Recent market activity has seen equity and fixed income markets witnessing the same events but seemingly coming to divergent conclusions on what they might mean for developed markets.
Equity markets in both the UK and continental Europe have put in an impressively resilient performance over recent weeks – helped in part by voters.
In the end – in spite of some fairly hysterical media commentary – European parliamentary elections played out much as we expected.
The euro crisis will no doubt continue to smoulder while the political and fiscal architecture for the euro remains only partially built. However, we see the weight of history and the lack of credible alternatives forcing the project unevenly forward from here. European parliamentary elections have done nothing to change this view. In this context, we still see European equities, alongside those in the US, as a good place for investors to take selected risk. Earnings headroom remains greatest in Europe, even if the latest earnings season provided little evidence of it.
A weaker currency may help the corporate sector at the margin given its globally well-diversified revenue footprint relative to the US equity market.
To this end, June may see the European Central Bank actually start to follow through on its promise to do “whatever it takes” – a change in language in its most recent statement, suggesting that it is no longer happy with medium-term inflation expectations, may indicate that a negative deposit rate and/or some form of targeted liquidity operation are coming our way.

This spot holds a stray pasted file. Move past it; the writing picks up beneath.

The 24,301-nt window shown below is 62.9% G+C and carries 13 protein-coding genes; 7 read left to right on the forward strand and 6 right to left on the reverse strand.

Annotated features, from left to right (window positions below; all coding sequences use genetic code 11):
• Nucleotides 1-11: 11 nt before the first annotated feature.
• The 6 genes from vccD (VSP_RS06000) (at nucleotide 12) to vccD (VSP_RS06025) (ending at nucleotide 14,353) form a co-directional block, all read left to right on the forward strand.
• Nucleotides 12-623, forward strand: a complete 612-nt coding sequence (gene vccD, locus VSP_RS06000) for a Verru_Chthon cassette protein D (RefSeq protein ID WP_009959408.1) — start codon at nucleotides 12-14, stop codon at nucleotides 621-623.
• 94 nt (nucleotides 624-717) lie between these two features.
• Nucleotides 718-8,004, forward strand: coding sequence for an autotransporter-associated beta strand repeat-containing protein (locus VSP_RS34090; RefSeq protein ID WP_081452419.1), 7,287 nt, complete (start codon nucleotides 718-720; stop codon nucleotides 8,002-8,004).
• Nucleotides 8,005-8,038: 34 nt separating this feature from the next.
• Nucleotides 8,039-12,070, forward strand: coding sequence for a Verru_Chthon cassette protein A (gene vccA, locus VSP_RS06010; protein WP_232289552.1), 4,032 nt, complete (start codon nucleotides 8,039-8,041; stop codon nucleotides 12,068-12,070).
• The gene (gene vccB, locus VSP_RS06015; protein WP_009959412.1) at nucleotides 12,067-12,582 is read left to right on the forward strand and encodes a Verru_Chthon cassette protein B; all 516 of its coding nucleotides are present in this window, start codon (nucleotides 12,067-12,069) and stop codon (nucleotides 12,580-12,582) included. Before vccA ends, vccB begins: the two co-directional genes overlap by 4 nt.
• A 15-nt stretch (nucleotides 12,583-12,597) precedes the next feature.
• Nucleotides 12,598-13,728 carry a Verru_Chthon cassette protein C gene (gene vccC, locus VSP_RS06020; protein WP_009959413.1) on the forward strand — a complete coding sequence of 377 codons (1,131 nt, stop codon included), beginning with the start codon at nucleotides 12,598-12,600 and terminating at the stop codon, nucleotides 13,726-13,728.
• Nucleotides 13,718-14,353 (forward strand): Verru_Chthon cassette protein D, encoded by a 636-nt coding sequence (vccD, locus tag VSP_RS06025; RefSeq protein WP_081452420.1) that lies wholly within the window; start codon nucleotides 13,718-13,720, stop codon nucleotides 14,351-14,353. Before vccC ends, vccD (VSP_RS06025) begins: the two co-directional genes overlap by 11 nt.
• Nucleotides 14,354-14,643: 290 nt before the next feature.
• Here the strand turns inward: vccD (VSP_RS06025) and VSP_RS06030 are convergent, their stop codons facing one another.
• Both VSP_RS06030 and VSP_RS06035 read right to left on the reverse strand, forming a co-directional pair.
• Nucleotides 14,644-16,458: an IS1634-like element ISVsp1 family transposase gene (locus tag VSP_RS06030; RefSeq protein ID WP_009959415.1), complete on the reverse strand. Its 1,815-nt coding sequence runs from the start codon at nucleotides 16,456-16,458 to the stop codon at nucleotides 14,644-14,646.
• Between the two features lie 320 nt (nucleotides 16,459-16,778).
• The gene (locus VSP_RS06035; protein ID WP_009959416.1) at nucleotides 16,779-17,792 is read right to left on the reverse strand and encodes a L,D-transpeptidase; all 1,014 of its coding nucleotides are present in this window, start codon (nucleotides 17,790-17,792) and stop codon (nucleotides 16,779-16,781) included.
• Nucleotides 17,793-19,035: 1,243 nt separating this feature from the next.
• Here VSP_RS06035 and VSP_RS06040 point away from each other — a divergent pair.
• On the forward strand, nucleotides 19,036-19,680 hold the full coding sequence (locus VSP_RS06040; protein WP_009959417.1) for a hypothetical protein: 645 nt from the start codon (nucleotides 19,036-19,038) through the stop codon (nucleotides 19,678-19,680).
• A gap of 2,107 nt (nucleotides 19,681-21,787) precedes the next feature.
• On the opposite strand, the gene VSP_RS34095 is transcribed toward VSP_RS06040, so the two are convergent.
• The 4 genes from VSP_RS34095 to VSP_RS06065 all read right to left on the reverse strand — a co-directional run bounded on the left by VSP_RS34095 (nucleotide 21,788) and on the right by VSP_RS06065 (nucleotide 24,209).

This is all in the context of a still fairly sluggish economic recovery, albeit not far from trend, as evidenced by May’s business confidence data.
So far this year, Japanese equities have provided a fairly brutal reminder of why we prefer to sit on the fence.
To date, Japanese authorities have deployed headline-grabbing monetary and fiscal measures in their attempts to shake the country out of its economic torpor.
There were some signs of life in the first-quarter’s GDP data, however, the bottom-up reform and liberalisation that we would need to see before comfortably taking an active position on the market, remains largely absent.
In the US, data released last month signalled a pickup in economic activity.
Housing starts and building permits surged, and leading indicators pointed to a second-quarter bounce.
First-quarter earnings results echoed the same refrain, exceeding expectations in both the large and small- and mid-cap sectors.
The unemployment rate dropped to the lowest level since the start of the recession, and inflation hit the Federal Reserve’s elusive 2% target. Consumer and business confidence ticked upward as a result.
In response, US equities moved to new all-time highs, while 10-year Treasury yields remained largely unmoved at around 2.5%.
With yields flat to falling in May, US fixed income performance continued to confound consensus expectations.
We hesitate to make a tactical call on exactly when the government bond market will cease to defy valuation gravity, however, our very small suggested strategic weight should tell investors that we do not believe this will be the case for long and investors should lower their fixed income portfolio durations.
Andrew Miller, regional director for Barclays Wealth and Investment Management in Newcastle